Slovenia central bank: Nation has funds to recapitalize banks
The test results, which are expected to be announced soon, will determine whether Slovenia can fix its banks on its own or has to seek assistance from the European Union and the International Monetary Fund, much like Greece, Ireland, Portugal, Spain and Cyprus, Reuters reports.
Slovenia's banks are burdened with an estimated $10.88 billion in bad loans - approximately one-fifth of all output - after two recessions since the start of the global crisis devastated the country's exporters.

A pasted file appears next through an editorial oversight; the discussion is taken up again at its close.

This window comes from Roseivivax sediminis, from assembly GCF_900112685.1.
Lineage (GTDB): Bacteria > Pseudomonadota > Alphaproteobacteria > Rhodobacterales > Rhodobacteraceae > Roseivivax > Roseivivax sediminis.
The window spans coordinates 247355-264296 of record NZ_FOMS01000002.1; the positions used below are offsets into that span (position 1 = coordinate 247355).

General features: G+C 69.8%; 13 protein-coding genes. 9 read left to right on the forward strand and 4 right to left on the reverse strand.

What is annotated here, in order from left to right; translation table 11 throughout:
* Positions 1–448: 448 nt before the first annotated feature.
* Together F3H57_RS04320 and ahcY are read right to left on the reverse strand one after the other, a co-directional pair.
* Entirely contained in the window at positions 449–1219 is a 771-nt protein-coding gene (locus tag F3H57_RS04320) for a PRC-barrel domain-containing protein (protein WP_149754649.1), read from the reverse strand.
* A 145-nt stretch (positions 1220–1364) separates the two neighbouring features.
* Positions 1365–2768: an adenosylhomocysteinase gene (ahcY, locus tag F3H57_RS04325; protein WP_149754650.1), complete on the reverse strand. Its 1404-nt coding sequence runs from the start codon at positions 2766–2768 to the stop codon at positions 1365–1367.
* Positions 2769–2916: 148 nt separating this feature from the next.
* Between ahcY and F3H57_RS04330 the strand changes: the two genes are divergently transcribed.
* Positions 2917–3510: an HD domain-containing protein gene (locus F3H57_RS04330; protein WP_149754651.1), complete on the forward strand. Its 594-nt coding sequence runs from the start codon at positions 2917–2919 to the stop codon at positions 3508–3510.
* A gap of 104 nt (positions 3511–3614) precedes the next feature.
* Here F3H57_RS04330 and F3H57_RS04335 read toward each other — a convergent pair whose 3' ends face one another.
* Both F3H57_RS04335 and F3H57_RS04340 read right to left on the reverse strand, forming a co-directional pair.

The central bank said that a bill had been passed allowing the government to inject up to $6.45 billion into the banks.
"The appropriate legal basis for their recapitalization has been prepared and the government has the funds for that purpose, so the recapitalization will be implemented very quickly," the central bank said, according to Reuters.
Even if it escapes without a bailout, Slovenia faces trouble ahead. Economic output has shrunk 11 percent since 2008 and it is the only member of the 17 nation European bloc besides Cyprus that is expected to see further economic contraction next year.
At the same time, unemployment has topped 12 percent and is expected to keep rising as the government cuts spending.